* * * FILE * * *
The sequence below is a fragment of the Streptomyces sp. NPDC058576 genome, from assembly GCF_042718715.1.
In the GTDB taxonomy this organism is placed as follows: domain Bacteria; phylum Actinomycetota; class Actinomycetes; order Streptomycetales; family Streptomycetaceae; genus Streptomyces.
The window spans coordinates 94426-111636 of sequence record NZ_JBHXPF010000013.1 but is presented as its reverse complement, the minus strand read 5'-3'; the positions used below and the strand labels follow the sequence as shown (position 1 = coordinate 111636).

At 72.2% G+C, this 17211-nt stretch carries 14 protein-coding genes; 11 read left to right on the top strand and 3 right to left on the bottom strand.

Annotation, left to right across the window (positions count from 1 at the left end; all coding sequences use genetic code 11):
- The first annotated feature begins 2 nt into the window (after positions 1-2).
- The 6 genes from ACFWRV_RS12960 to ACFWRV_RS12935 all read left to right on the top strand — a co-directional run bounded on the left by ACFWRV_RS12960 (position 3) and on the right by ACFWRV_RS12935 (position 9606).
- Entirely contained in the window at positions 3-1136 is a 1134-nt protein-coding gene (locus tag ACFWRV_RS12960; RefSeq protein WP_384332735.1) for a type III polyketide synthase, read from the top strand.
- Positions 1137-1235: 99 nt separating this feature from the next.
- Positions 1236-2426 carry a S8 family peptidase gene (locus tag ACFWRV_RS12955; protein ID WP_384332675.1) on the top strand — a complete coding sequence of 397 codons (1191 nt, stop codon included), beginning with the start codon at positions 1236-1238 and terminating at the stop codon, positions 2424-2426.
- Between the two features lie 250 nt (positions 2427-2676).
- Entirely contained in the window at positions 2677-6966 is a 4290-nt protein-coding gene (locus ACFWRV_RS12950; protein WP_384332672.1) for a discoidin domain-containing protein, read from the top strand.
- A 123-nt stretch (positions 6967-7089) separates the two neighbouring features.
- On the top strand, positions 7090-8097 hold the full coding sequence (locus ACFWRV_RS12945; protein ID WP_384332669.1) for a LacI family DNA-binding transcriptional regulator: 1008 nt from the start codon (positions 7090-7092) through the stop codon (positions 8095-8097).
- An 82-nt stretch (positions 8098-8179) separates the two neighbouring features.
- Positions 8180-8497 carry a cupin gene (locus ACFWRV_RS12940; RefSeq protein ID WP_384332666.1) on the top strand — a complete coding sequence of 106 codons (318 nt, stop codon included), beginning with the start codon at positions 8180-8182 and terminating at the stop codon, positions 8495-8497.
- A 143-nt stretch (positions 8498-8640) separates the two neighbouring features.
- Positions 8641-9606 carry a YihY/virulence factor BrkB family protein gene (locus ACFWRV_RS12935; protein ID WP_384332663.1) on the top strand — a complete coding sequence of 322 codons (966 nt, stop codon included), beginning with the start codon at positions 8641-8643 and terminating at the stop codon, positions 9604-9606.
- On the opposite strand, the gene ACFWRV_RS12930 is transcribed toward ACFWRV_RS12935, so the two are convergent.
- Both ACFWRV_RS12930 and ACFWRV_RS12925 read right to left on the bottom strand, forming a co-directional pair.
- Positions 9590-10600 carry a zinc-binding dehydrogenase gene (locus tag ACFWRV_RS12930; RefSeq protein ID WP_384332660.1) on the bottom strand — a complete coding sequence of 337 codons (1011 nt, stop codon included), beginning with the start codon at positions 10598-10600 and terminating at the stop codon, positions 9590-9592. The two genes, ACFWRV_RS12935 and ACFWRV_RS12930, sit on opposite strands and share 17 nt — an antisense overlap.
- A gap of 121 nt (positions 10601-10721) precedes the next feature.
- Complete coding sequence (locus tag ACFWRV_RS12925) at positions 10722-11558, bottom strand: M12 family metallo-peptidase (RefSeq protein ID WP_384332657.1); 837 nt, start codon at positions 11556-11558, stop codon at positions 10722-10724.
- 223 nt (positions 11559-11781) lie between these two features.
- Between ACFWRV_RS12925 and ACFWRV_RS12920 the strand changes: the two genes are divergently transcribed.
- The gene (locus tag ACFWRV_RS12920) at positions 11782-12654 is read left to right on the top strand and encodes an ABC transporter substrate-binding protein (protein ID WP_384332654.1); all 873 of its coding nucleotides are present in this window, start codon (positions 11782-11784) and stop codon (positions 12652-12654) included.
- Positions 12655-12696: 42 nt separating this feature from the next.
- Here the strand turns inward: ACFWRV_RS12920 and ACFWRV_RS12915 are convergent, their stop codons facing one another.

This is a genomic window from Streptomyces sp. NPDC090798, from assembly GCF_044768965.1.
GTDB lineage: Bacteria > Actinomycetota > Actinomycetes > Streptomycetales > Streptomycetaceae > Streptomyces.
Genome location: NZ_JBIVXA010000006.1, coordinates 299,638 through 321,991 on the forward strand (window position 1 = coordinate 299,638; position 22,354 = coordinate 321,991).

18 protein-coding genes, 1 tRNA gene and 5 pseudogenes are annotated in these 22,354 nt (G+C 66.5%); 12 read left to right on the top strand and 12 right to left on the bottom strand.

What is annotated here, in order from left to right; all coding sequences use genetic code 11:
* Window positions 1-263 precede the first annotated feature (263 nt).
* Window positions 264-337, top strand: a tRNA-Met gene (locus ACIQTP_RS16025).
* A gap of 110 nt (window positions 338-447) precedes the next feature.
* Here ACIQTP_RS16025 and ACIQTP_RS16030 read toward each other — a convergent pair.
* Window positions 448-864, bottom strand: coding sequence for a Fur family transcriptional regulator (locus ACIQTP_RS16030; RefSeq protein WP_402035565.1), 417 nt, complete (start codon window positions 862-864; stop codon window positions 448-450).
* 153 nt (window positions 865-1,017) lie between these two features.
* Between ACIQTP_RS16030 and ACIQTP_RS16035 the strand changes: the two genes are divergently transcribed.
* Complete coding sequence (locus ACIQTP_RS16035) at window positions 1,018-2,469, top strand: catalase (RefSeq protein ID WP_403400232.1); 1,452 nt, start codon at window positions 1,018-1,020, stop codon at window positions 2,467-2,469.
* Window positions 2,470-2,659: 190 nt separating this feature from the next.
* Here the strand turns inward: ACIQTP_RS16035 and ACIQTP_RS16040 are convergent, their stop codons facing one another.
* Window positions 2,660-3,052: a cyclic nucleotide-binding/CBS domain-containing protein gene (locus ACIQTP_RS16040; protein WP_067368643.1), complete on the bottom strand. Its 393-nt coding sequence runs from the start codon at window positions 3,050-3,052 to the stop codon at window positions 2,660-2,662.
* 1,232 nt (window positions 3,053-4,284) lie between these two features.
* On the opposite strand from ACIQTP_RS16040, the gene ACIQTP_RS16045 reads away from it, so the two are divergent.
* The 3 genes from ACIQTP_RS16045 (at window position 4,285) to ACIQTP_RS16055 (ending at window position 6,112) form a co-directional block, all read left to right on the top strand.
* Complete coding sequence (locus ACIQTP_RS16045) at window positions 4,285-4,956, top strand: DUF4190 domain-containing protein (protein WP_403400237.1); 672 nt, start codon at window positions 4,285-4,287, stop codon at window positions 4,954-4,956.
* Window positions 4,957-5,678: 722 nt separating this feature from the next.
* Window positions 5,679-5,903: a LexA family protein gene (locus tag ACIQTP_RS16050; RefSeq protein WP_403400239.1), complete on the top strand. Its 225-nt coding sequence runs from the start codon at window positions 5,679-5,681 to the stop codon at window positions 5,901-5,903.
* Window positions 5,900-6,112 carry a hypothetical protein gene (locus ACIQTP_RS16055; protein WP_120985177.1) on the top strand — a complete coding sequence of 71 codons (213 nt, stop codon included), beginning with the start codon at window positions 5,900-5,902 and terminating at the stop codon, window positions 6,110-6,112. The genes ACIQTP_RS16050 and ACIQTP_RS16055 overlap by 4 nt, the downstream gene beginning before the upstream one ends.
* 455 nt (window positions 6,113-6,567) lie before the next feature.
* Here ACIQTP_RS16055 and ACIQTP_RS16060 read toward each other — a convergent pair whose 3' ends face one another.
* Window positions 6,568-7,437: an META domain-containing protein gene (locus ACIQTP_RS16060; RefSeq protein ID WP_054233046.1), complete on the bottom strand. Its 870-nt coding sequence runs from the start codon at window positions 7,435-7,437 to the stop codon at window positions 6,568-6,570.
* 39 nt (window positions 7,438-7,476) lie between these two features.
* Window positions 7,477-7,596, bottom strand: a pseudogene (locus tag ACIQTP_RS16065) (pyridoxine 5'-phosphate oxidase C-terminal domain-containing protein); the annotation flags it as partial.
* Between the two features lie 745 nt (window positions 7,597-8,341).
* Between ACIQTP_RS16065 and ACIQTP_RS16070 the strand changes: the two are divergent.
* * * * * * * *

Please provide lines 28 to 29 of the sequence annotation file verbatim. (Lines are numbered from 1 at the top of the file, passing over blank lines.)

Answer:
- Here the strand turns inward: ACFWRV_RS12920 and ACFWRV_RS12915 are convergent, their stop codons facing one another.

This is a genomic window from Streptomyces sp. NPDC090798, from assembly GCF_044768965.1.